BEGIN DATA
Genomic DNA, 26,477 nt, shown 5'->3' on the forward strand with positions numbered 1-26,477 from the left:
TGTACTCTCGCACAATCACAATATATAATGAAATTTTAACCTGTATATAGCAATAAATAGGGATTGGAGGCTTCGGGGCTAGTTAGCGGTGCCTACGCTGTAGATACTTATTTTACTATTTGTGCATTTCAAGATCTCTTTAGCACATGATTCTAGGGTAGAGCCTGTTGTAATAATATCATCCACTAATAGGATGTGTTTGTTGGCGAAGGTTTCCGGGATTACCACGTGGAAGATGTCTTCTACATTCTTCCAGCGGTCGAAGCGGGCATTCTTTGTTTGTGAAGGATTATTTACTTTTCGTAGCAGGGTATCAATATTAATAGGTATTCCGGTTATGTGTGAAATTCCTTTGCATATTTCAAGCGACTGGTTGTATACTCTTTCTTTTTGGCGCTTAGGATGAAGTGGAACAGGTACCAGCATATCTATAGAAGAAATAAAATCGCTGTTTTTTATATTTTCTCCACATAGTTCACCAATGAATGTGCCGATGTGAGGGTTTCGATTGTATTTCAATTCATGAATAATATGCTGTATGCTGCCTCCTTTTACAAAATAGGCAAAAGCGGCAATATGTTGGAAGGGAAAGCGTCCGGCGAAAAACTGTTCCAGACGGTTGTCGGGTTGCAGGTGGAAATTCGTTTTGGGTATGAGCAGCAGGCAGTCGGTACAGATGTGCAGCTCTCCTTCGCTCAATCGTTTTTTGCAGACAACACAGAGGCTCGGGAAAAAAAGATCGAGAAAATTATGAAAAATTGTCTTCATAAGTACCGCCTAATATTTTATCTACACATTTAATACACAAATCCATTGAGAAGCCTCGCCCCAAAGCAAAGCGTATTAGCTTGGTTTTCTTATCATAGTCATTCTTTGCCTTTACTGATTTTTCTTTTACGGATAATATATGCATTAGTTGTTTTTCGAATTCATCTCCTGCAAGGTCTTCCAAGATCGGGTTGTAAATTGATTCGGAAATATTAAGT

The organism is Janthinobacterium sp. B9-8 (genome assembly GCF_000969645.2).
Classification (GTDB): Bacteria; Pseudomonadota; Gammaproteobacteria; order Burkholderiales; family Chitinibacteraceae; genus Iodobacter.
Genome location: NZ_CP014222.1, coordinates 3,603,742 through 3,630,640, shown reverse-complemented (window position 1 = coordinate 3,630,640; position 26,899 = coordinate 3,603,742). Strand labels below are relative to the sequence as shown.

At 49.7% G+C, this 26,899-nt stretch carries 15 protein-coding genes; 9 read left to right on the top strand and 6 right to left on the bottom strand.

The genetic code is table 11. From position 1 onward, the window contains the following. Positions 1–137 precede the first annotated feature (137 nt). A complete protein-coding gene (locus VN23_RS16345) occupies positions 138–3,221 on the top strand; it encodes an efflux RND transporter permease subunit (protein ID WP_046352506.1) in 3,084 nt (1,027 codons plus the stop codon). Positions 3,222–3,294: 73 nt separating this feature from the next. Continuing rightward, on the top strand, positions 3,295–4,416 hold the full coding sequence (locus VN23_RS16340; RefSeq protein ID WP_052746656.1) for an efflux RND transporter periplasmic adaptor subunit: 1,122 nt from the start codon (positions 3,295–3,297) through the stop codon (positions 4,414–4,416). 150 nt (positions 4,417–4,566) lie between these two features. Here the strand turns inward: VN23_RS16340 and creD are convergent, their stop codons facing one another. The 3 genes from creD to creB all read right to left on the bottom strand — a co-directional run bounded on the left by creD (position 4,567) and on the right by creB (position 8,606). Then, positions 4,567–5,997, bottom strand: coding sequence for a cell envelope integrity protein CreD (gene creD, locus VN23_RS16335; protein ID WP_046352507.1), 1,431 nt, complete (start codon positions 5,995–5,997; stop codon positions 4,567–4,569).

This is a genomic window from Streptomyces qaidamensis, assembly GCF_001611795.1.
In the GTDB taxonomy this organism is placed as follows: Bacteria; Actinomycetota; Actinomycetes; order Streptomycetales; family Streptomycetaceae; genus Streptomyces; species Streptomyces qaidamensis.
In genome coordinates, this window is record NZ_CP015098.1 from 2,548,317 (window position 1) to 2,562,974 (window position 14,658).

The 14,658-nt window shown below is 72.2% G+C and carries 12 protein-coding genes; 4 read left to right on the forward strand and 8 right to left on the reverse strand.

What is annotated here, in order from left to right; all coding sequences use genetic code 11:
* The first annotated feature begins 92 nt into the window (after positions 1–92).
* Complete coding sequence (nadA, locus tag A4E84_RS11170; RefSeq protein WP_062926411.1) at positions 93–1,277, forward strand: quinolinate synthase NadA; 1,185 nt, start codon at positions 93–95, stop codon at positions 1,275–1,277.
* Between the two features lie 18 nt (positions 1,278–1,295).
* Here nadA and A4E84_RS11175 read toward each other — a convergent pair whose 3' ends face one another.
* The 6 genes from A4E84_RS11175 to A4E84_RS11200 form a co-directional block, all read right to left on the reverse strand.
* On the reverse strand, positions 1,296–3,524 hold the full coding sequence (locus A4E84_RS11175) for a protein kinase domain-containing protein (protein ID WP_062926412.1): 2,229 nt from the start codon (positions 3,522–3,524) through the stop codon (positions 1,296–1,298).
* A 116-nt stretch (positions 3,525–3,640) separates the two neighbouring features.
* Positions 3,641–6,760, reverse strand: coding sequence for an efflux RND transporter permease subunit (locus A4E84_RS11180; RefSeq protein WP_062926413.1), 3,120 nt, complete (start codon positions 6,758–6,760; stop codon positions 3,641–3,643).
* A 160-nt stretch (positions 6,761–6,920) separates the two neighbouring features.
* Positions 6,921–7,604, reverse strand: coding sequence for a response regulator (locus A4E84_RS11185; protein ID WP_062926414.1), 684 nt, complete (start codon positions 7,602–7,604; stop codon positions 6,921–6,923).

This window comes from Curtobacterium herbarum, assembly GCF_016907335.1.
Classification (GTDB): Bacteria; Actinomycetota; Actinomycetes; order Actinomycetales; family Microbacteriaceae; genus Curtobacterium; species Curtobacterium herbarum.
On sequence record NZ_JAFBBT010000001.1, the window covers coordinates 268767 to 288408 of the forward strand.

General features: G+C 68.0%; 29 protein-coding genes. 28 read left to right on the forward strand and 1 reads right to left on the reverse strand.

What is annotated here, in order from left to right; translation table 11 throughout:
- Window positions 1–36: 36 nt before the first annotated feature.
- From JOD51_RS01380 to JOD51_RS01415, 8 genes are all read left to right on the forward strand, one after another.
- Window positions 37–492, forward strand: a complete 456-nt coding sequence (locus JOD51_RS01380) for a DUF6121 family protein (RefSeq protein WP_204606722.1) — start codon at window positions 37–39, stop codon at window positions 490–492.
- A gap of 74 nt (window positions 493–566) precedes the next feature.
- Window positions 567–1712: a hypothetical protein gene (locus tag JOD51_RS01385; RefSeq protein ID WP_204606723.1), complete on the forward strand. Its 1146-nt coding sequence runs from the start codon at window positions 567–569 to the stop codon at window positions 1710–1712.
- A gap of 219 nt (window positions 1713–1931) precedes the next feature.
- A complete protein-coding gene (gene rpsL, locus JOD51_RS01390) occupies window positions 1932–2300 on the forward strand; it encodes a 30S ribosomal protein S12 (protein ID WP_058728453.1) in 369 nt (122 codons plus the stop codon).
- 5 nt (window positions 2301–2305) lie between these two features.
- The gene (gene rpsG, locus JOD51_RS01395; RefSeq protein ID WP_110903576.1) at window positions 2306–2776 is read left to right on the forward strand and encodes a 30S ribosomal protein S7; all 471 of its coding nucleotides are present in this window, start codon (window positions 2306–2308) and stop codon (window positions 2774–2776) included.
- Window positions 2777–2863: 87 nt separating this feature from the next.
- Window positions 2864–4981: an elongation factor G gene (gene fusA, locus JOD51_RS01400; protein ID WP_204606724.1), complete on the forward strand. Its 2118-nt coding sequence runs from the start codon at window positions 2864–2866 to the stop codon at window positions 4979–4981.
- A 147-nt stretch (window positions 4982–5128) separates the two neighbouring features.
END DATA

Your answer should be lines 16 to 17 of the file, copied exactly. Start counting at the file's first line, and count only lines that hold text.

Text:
* Here nadA and A4E84_RS11175 read toward each other — a convergent pair whose 3' ends face one another.
* The 6 genes from A4E84_RS11175 to A4E84_RS11200 form a co-directional block, all read right to left on the reverse strand.